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Can multiple variables be accessed with a single pointer in C++?

Of the many languages I've worked with over the years, C/C++ are two I have worked with the least. I came across an answer by nonzyro where the following was posted in an answer: "You can access multiple variables with a single pointer." - [user id="6510011"]nonzyro[/user] See: https://www.sololearn.com/Discuss/1181282/?ref=app I am hoping [user id="6510011"]nonzyro[/user] (or anyone else) could clarify this statement. [UPDATE]: Although I accepted an answer already, there are quite a few really good responses in this thread worth reviewing.

1st Apr 2018, 3:40 PM
David Carroll
David Carroll - avatar
55 Answers
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Hey all, I noticed I got tagged in this thread a little. To clarify my answer in the previous thread, I was simply talking about a pointer being reassign-able among multiple same types. Going deeper, I'll brush on a C-ism here, but void pointers can point to anything, so long as they're cast right when accessing the data. The following function is an example of one method of "C overloading": int func (void *ptr, char ptype) where ptype is passed to let the function know how to treat the pointer (you've probably used structs with a type flag before, this is just more flexible). You can, as already mentioned, use a pointer array since pointers themselves are a fixed size (depending on architecture). This is actually a struct in essence. I hope I've disambiguated _what I meant_ and also _answered the question_. At some point, I'll try to put up some decent example code (this editor is horrible). For the meantime, I hope that clarifies, although judging by some posts, I see a few of you have a firm grasp and are probably _better at explaining_ than I.
4th Apr 2018, 10:32 PM
non
+ 48
Storing a memory address in a pointer, and then reassigning another memory address to it, is in no way, a proof that pointers can access multiple variables. It simply means that the pointer is used to store one memory address at one time (which is true). The only thing which makes sense to me (at legitimising the argument) is to access other objects "near" the memory address stored by the pointer. *(ptr + 1) This way, we can claim that we are able to obtain the values of other (and hence multiple) variables, given the address of a single variable. However, this requires prior knowledge that data is already stored consecutively like those within an array.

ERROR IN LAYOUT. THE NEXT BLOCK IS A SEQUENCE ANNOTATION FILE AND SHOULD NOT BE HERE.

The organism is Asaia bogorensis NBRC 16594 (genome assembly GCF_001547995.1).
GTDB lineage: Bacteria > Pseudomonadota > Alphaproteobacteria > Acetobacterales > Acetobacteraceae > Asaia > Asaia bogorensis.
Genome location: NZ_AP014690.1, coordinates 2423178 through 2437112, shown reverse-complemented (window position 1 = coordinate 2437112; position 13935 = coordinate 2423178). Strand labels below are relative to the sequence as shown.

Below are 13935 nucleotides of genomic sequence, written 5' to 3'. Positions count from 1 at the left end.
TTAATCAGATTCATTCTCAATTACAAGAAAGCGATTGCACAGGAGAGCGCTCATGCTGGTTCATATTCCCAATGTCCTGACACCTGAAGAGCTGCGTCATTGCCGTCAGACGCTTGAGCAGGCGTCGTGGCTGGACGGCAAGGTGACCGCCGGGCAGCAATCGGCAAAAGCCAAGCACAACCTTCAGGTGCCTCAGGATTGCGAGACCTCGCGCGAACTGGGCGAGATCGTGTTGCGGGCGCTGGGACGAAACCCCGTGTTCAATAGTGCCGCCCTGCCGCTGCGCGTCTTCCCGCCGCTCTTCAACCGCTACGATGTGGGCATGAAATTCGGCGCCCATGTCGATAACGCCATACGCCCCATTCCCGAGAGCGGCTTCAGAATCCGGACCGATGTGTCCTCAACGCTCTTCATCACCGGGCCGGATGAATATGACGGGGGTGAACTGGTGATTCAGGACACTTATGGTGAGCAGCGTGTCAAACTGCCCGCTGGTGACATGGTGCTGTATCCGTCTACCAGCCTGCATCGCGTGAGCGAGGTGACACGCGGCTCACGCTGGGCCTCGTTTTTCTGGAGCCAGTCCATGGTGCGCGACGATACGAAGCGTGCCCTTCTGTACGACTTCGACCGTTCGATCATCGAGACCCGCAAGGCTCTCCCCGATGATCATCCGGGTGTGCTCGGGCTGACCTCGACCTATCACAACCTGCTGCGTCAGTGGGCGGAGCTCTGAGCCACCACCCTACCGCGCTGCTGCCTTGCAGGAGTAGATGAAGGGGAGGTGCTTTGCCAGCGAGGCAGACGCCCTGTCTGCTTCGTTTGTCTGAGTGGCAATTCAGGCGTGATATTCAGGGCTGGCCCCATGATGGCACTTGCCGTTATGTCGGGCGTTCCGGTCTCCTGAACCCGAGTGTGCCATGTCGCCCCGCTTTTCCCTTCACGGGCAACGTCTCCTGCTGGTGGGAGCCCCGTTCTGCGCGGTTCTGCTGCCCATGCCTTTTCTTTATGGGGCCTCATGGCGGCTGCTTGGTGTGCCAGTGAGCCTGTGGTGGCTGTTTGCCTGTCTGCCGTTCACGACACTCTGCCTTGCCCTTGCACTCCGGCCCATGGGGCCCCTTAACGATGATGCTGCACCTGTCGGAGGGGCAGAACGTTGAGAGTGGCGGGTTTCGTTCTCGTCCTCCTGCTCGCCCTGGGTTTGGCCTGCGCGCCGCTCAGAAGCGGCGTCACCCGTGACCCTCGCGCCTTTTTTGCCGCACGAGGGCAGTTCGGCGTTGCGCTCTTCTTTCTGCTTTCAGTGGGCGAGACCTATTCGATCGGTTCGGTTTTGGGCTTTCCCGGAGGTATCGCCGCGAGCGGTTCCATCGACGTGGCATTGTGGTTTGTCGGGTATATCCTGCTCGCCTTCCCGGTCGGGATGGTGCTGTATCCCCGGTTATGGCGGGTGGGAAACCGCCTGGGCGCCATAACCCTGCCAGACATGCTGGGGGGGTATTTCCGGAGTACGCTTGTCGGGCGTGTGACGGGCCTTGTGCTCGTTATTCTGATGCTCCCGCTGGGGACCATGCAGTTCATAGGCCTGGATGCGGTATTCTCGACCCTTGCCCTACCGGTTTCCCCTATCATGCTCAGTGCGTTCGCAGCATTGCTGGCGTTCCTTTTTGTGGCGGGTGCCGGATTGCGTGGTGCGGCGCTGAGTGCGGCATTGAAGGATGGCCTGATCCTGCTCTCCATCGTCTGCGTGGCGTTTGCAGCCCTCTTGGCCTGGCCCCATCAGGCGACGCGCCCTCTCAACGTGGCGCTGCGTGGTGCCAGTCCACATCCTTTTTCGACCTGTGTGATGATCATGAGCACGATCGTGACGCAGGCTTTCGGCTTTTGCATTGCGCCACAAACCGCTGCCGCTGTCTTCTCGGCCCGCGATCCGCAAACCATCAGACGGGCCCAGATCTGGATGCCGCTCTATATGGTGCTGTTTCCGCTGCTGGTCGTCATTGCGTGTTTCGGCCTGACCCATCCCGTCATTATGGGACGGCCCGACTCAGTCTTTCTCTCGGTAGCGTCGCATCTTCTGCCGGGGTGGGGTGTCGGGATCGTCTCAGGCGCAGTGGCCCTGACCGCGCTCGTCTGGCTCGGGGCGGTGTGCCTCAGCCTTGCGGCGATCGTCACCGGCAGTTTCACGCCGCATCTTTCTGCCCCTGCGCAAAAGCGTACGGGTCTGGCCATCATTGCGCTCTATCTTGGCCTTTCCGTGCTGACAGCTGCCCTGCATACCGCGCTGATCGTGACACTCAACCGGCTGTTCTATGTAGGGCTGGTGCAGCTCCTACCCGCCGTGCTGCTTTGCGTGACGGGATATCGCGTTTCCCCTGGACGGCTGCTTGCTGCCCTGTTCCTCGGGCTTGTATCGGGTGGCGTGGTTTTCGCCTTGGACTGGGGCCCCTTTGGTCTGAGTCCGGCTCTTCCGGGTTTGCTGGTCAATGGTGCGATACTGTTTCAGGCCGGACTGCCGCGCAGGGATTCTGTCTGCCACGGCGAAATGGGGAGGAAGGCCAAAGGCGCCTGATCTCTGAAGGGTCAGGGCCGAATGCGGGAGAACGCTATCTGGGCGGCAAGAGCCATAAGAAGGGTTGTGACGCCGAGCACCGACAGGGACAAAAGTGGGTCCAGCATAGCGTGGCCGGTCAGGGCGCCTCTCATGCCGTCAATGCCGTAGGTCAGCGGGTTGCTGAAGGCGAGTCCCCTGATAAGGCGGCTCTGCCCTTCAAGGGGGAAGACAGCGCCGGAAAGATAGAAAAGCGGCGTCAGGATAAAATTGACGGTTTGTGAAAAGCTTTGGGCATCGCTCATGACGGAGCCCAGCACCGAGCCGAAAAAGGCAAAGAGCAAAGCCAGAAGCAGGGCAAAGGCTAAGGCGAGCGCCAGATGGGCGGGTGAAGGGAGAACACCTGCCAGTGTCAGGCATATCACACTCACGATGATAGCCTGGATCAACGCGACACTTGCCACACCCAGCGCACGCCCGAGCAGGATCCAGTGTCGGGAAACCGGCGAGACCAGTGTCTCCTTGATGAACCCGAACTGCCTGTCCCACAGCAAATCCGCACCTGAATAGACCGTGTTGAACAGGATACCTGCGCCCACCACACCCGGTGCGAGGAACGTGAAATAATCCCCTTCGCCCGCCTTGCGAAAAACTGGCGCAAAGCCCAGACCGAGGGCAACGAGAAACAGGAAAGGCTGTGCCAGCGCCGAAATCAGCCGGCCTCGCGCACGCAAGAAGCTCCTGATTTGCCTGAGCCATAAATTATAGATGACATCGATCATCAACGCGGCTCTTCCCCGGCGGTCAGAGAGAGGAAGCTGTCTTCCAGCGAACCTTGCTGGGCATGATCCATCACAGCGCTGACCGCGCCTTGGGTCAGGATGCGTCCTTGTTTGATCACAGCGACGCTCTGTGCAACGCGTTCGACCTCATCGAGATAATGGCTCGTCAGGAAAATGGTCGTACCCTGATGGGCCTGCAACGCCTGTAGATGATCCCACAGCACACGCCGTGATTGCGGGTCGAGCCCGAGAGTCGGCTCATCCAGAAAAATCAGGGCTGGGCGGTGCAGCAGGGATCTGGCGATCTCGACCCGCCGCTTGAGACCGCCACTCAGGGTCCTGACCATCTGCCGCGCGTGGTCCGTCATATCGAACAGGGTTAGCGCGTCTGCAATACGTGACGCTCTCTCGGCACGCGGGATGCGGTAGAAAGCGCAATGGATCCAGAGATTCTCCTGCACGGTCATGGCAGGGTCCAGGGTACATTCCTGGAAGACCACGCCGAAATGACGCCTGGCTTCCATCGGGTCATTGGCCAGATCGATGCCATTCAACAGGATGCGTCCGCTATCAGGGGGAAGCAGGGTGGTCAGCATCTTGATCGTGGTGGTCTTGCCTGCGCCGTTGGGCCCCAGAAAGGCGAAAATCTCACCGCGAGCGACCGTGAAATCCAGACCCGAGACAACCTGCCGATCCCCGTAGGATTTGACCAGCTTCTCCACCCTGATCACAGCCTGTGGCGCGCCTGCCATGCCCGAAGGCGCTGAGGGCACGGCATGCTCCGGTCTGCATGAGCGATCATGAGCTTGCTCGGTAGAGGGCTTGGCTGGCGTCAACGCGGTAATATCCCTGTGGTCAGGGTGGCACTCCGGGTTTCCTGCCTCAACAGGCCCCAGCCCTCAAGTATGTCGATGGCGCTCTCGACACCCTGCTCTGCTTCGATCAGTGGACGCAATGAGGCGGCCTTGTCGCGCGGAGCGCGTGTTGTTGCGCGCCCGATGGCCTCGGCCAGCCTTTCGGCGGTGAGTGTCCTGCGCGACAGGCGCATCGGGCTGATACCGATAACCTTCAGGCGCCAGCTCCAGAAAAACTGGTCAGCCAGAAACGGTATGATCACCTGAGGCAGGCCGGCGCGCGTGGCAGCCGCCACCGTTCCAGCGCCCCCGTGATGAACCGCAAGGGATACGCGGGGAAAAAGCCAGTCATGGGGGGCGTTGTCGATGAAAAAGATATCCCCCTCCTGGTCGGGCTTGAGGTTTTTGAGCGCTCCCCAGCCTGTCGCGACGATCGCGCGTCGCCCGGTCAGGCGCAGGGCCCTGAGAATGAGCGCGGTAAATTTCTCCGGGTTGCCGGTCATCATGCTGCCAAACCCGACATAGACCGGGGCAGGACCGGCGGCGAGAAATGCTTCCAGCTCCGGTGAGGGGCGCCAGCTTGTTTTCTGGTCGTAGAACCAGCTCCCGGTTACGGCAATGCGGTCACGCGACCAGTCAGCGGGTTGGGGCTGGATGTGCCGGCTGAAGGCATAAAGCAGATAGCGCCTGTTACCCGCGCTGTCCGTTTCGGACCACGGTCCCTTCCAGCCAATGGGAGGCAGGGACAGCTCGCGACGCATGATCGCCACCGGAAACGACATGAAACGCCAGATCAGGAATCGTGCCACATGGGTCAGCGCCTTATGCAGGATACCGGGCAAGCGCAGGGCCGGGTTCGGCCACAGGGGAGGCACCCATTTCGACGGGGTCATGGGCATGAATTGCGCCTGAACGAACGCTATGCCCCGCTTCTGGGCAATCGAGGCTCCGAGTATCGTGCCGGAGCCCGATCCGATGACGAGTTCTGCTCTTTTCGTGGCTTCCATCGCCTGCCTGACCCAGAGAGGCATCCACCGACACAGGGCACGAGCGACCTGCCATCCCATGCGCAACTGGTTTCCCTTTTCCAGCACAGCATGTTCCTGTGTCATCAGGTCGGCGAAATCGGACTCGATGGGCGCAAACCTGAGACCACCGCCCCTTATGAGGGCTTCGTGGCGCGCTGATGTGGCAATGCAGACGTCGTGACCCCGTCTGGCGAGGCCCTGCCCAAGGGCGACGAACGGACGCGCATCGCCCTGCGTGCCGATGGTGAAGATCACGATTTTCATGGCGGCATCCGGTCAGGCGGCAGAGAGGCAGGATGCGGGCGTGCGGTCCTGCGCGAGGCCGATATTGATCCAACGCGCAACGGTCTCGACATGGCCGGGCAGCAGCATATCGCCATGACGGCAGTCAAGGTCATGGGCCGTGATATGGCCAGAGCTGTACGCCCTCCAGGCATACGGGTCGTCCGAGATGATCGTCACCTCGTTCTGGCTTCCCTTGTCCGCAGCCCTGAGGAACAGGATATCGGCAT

1st Apr 2018, 4:19 PM
Hatsy Rei
Hatsy Rei - avatar
+ 16
Wow... great responses everyone. Thanks for taking the time. I've been busy with the family today. Will respond later tonight or tomorrow. Current time for me is Sunday, April 1 - 9:15PM.
2nd Apr 2018, 1:15 AM
David Carroll
David Carroll - avatar
+ 13
Pointers are variables, they stores adresses and because they are variables you can assign a value.. int* ptr ; // declaration ptr = &someVar; // assignment ptr = &anotherVar; idk if make sense to use one pointer for different objects but it's always up to the programmer. For example an iterator may be the case.. for(vector<T>::iterator it = .....) { cout<<*it We also have references but they are not variables.. they are just references, you cannot assign a reference, it point always the same obj. int& ref ; // error! you must define at declaration time!
3rd Apr 2018, 8:29 PM
AZTECCO
AZTECCO - avatar
+ 11
Yes David sir, we can access mutiple variables with a single pointer...go through this code you will clearly find your answer https://code.sololearn.com/cC50vo3CIvqc/?ref=app
1st Apr 2018, 4:18 PM
Yesh Jadav
Yesh Jadav - avatar
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James - That is an excellent "pointer"... pun intended. 🤓 I hadn't considered this as the meaning. But, I can see this being what nonzyro might have been referring to. -- Yesh Jadav - Thanks for the code to demo this in action. -- [user id="2034558"]Hatsy Rei[/user] - I doubt this is what nonzyro was referring to in the other post. However, I do agree the concept of deriving memory address with something like: *(ptr + 1) is theoretically more sound - in a pure academic argument. 😉 -- @Ozren, I agree with Alex, I don't think this is what nonzyro was referring to. I could be wrong. 🙃 -- Alex - Awesome demo of storing decimals as hex using bit shifting operations. I'm gonna need to step through this with a debugger to see lines 121 - 127 in action. 😉 -- Chris - I agree... However, use of an array of pointers gets further way from what I think nonzyro was referring to. Hopefully, we'll get a response from the original person. -- Jay Matthews - I was thinking the same thing which is what prompted me to ask this question. -- So far, we've had various different suggestions all with interesting food for thought. I truly appreciate all the input and the code people wrote for this response. In the end, I'm going with the answer I believe to explain what nonzyro might have been referring to and that will be James.